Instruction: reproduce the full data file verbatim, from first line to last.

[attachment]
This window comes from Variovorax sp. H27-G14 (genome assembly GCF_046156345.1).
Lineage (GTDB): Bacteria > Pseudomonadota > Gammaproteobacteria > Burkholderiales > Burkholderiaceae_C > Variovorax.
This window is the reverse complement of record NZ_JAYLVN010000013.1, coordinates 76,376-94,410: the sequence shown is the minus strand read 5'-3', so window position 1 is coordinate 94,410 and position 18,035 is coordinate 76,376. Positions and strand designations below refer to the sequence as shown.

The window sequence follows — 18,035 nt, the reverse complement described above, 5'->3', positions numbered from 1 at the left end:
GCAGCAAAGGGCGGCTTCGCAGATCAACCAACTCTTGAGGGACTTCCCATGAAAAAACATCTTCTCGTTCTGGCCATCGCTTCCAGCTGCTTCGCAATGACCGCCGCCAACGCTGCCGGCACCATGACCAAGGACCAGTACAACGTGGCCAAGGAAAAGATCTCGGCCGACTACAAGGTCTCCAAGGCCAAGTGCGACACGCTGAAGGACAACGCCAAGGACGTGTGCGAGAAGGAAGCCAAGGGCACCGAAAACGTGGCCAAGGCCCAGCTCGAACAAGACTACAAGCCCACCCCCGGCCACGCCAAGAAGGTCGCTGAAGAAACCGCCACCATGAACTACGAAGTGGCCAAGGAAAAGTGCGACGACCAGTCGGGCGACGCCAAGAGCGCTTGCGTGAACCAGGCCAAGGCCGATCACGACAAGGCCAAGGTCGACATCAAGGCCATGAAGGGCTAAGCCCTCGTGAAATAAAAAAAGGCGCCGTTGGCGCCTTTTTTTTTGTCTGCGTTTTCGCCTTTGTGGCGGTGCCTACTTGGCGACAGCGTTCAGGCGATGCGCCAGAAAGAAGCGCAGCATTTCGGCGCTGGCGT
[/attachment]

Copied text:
This window comes from Variovorax sp. H27-G14 (genome assembly GCF_046156345.1).
Lineage (GTDB): Bacteria > Pseudomonadota > Gammaproteobacteria > Burkholderiales > Burkholderiaceae_C > Variovorax.
This window is the reverse complement of record NZ_JAYLVN010000013.1, coordinates 76,376-94,410: the sequence shown is the minus strand read 5'-3', so window position 1 is coordinate 94,410 and position 18,035 is coordinate 76,376. Positions and strand designations below refer to the sequence as shown.

The window sequence follows — 18,035 nt, the reverse complement described above, 5'->3', positions numbered from 1 at the left end:
GCAGCAAAGGGCGGCTTCGCAGATCAACCAACTCTTGAGGGACTTCCCATGAAAAAACATCTTCTCGTTCTGGCCATCGCTTCCAGCTGCTTCGCAATGACCGCCGCCAACGCTGCCGGCACCATGACCAAGGACCAGTACAACGTGGCCAAGGAAAAGATCTCGGCCGACTACAAGGTCTCCAAGGCCAAGTGCGACACGCTGAAGGACAACGCCAAGGACGTGTGCGAGAAGGAAGCCAAGGGCACCGAAAACGTGGCCAAGGCCCAGCTCGAACAAGACTACAAGCCCACCCCCGGCCACGCCAAGAAGGTCGCTGAAGAAACCGCCACCATGAACTACGAAGTGGCCAAGGAAAAGTGCGACGACCAGTCGGGCGACGCCAAGAGCGCTTGCGTGAACCAGGCCAAGGCCGATCACGACAAGGCCAAGGTCGACATCAAGGCCATGAAGGGCTAAGCCCTCGTGAAATAAAAAAAGGCGCCGTTGGCGCCTTTTTTTTTGTCTGCGTTTTCGCCTTTGTGGCGGTGCCTACTTGGCGACAGCGTTCAGGCGATGCGCCAGAAAGAAGCGCAGCATTTCGGCGCTGGCGT